It’s hard to pick up a newspaper or a magazine or visit an automotive web site and not see media coverage about fuel-efficient vehicles. Economy cars, hybrids and electric vehicles represent an important part of future vehicle design, and rightfully so. Improving gas mileage and reducing dependence on foreign oil are worthy goals.
However, an abundance of media coverage about these vehicles might be leading to a skewed view of consumer demand in these categories. For automotive retailers, it is important to understand true consumer demand for economy cars, electric vehicles, hybrids, pickup trucks and SUVs and to floorplan accordingly.
To better understand consumer demand in these categories, Experian Automotive examined the fluctuations in market share for economy cars and pickup trucks relative to fluctuations in gas prices. As one would expect, a sudden spike in fuel prices tends to drive up demand for economy cars and lower demand for pickup trucks. However, even when gas prices retreat by only a few cents per gallon, demand for economy cars drops sharply and pickup trucks see a sudden burst in market share.
In Q1 2008, gas cost an average of $3.11 per gallon. The small car/economy market share was approximately 11.2%, while full-size pickup truck share was 11.6%. When gas prices soared to $3.76 per gallon in Q2 2008, small car/economy market share jumped to 15.2%. At the same time, full-size pickup truck share plummeted to 9.3%.
As soon as the rate of acceleration in gas prices eased, however, pickup trucks soared back and economy cars dropped off quickly. With gas at $3.85 a gallon in Q3 2008, full-size pickup truck market share had jumped up to 12.6%, while small car/economy market share slid back to 11.6%.
In the gas price spike of 2011, a gallon of gas shot up from nearly $3.22 per gallon in Q1 2011 to $3.79 in Q2 2011. During this steep run-up, the small car/economy segment and full-size pickup truck segment market share were relatively flat. Small car/economy went from 12.3% to 12.6%, while full-size pickup truck share fell from 10% to 9.8%.
As soon as gas prices receded to $3.64 per gallon in Q3 2011, pickup trucks shot back up to 11.6%, while economy cars dropped to 10.5%. So, despite fuel prices still being 42 cents per gallon higher than just two quarters earlier, demand for economy cars and full-size pickup trucks was relatively unchanged.
Unchanged demand wasn’t limited to full-size pickup trucks, either. In Q4 2011, with fuel prices at $3.47 per gallon, the SUV/large segment was at 2.5% — the same market share as when fuel prices were $3.11 in Q1 2008.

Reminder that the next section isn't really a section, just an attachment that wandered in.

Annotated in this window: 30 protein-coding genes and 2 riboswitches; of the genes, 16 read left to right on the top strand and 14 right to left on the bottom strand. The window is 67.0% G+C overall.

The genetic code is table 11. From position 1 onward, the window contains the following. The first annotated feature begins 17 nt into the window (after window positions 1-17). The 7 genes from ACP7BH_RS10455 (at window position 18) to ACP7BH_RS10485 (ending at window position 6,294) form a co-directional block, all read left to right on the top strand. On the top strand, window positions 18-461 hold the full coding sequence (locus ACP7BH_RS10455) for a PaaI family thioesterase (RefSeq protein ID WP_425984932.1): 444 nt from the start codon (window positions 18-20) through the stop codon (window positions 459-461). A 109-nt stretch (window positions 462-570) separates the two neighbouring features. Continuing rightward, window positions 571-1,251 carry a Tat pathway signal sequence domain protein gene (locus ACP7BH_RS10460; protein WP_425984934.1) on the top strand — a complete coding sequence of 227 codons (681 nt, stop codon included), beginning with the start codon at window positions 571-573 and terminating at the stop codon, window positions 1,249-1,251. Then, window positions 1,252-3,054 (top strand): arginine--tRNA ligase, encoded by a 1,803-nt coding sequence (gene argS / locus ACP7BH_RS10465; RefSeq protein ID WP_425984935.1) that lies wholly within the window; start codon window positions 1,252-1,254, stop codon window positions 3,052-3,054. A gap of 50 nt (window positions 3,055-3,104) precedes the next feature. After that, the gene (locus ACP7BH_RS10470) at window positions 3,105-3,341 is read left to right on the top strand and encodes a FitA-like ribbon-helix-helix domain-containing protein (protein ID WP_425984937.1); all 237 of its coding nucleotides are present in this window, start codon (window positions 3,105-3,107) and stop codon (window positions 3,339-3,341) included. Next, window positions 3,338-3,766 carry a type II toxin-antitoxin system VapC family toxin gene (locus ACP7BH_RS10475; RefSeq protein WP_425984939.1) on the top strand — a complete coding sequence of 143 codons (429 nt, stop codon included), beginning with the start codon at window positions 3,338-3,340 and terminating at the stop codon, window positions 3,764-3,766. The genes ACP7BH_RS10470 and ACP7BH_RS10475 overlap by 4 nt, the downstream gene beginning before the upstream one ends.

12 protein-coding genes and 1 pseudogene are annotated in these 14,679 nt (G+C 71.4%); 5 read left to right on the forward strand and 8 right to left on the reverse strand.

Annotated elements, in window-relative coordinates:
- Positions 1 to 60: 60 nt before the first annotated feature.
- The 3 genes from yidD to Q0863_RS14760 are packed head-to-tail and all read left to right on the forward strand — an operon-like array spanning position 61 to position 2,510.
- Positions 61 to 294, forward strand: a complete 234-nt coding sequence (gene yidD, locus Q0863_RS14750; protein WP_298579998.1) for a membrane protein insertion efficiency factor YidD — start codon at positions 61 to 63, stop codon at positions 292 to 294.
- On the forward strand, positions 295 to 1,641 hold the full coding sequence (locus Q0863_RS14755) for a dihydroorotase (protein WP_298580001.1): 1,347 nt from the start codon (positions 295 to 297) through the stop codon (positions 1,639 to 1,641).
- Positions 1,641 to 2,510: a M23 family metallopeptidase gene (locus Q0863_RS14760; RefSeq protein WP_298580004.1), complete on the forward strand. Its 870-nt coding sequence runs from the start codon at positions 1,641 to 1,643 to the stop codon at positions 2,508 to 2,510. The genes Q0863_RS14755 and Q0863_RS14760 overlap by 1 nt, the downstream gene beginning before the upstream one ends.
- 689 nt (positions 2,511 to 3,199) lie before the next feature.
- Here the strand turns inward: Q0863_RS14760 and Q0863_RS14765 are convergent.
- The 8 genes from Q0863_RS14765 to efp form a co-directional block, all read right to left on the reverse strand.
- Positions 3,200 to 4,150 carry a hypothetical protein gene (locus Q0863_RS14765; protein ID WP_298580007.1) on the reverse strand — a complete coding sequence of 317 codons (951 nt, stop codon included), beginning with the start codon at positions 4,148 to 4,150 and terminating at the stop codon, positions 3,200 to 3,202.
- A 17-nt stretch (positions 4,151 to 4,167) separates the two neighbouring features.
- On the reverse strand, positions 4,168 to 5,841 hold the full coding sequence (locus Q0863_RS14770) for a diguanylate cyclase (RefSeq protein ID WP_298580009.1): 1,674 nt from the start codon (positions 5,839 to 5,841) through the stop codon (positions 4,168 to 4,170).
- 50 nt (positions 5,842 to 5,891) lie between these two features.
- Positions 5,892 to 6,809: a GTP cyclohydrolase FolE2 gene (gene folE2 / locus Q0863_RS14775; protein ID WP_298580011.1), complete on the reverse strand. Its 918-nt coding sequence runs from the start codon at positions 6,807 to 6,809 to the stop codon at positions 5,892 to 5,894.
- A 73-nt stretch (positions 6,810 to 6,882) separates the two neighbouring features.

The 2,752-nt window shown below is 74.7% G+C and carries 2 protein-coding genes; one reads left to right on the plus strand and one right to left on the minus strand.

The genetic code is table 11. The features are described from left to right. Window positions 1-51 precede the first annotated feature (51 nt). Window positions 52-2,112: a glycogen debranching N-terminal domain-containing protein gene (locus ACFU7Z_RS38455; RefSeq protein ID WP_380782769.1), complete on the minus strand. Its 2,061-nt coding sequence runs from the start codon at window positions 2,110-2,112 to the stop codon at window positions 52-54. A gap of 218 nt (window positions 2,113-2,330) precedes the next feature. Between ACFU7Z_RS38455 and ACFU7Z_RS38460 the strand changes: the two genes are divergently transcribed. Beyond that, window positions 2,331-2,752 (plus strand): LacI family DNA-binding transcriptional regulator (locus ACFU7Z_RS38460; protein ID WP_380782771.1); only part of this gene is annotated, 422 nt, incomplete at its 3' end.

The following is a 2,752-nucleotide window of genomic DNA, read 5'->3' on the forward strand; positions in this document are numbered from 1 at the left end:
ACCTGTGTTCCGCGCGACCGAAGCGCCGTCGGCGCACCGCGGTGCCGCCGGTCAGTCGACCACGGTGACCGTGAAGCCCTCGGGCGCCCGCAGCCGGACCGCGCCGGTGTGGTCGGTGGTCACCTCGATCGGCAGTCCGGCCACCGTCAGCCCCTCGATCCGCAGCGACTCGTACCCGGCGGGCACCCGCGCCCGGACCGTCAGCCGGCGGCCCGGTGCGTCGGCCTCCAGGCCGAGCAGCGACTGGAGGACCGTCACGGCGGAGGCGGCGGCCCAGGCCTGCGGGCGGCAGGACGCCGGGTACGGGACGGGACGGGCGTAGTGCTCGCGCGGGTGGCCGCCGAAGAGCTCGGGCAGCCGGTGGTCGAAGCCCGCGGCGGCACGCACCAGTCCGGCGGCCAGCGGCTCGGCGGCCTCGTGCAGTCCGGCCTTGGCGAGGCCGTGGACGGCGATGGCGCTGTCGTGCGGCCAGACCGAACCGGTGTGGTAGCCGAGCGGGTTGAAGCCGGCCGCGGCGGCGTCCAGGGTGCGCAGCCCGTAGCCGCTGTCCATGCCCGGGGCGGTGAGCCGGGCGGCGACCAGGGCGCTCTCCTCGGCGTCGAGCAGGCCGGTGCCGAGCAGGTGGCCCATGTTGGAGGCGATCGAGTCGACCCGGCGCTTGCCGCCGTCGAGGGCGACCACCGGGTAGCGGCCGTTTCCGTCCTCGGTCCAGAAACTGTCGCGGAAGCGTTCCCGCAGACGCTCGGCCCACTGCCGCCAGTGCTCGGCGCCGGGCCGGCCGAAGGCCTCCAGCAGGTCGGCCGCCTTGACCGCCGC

It appears that consumers’ tolerance for gas prices is not a fixed number, but rather an elastic number that stretches as people get used to paying higher prices. Anytime there is a significant spike in gas prices, consumers hit the panic button and make a run on economy cars. As soon as this spike begins to recede, consumers fall back into more traditional buying patterns.
What are the implications for automotive retailers? First, don’t believe every headline you read. Journalists are always looking for stories that are unique and interesting, and the sudden run-up in economy car demand is a phenomenon that certainly fit this description. Of course, economy cars represent an important segment as automakers work to reach future fuel economy standards. However, a high share of headlines does not necessarily equate to long-term shifts in consumer demand. Full-size pickup trucks have showed remarkable staying power, even as gas inches higher over time.
Second, beware of the sudden spike in demand. The initial run on high-mileage economy cars is often a knee-jerk reaction to a sudden spike in fuel prices. Rationality quickly returns to the market, and consumers return to more traditional buying patterns — even after just a slight drop in fuel prices.
The bottom line for dealers is to always monitor the pulse of consumer demand. This is best achieved by a rational review of sales registration data and an understanding of the unique sales patterns and demographics of their local market. Reliance on a gut feeling or media reports can lead dealers to a lot full of high-mileage vehicles that simply aren’t what their customers want.